Import Declaration Requirement Narrowed for Goods Containing Plant Material
A long-awaited regulatory change is reducing the number of goods containing plant materials that will require an import declaration under the Lacey Act.
As amended in 2008, the Lacey Act makes it unlawful to import certain plants, including plant products, without an import declaration that contains the scientific name of the plant, value of the importation, quantity of the plant, and name of the country from which the plant was harvested.
Under a new final rule issued by the Department of Agriculture’s Animal and Plant Health Inspection Service, effective April 1 there will be an exception to this requirement for imported products containing plant material that represents no more than five percent of the total weight of the individual product unit. This exception will be available provided that the total weight of the plant material in an entry of products in the same 10-digit HTSUS provision does not exceed 2.9 kilograms. However, this exception is not available for products containing plant material listed in an appendix to the Convention on International Trade in Endangered Species of Wild Fauna and Flora or as an endangered or threatened species under the Endangered Species Act.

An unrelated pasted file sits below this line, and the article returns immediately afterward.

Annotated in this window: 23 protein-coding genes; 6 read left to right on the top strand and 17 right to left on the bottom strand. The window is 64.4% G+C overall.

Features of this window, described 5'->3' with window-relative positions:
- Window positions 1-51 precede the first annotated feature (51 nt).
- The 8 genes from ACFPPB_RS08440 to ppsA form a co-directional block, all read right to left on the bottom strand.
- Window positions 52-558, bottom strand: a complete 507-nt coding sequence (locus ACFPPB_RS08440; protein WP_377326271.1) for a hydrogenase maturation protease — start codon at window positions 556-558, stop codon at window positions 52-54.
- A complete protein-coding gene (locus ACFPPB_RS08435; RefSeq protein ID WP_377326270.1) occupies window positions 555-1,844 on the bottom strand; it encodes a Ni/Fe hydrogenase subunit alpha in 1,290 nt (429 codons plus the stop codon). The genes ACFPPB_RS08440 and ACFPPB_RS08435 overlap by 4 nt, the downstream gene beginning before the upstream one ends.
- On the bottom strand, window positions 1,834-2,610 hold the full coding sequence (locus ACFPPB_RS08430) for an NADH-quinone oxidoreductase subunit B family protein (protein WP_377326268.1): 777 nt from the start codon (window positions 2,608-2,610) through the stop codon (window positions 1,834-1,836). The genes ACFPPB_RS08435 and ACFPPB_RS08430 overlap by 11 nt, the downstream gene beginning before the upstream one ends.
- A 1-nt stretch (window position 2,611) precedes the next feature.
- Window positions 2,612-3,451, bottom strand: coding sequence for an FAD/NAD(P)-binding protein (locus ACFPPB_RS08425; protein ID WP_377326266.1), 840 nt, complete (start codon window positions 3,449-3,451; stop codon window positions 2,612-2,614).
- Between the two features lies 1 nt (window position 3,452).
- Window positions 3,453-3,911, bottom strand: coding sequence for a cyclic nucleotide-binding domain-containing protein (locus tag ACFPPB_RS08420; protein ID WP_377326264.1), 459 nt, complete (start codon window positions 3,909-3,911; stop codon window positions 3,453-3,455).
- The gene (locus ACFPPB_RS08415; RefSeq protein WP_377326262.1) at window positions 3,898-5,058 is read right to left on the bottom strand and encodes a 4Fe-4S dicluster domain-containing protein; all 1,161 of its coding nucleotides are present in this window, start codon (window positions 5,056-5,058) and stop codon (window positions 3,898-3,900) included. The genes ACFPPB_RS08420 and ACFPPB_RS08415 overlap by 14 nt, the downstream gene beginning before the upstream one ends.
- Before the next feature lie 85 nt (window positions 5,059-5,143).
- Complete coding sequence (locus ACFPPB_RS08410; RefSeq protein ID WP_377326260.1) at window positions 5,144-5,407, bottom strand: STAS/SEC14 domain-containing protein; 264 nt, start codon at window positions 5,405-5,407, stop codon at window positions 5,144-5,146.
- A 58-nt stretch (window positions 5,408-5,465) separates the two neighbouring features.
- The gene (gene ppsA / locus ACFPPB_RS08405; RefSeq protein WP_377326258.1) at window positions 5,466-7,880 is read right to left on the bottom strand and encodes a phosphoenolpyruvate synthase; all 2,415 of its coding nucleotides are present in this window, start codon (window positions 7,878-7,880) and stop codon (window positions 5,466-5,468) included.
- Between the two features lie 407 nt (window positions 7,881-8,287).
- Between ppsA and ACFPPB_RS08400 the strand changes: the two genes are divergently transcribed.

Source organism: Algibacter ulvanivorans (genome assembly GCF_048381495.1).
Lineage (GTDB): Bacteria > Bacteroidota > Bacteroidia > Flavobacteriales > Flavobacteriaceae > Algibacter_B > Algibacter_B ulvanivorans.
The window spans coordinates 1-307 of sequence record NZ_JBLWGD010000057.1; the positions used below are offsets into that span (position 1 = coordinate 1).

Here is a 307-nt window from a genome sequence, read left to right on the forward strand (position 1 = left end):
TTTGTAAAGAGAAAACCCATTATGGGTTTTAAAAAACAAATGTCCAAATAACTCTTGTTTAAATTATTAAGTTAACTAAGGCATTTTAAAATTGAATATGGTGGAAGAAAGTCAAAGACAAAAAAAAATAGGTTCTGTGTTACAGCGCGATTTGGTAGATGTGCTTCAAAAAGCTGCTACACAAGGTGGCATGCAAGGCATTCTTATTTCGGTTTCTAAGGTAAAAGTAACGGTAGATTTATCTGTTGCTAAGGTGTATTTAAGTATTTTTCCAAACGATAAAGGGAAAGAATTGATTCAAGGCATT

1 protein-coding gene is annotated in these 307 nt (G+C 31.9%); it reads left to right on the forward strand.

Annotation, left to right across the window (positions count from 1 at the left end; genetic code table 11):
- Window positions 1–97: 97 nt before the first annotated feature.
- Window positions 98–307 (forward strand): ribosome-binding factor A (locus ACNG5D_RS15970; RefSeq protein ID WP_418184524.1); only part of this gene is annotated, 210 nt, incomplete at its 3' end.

APHIS acknowledges that using percentage of weight may be a new process importers will have to develop to take advantage of this de minimis exception. However, APHIS anticipates that once importers have determined the percentage weight of an individual product unit and the maximum number of such units that will meet the de minimis threshold, they will be able to use that as a model for future shipments.
APHIS also notes that it may take some time for this exception to be implemented in the Automated Commercial Environment.
This rule does not include a proposed change that would have allowed importers to file a Lacey Act declaration within three business days of importation without facing any enforcement action or penalty for late filing. APHIS explains that commenters were generally opposed to such a grace period and there are already mechanisms in place to allow importers to submit corrections to declarations.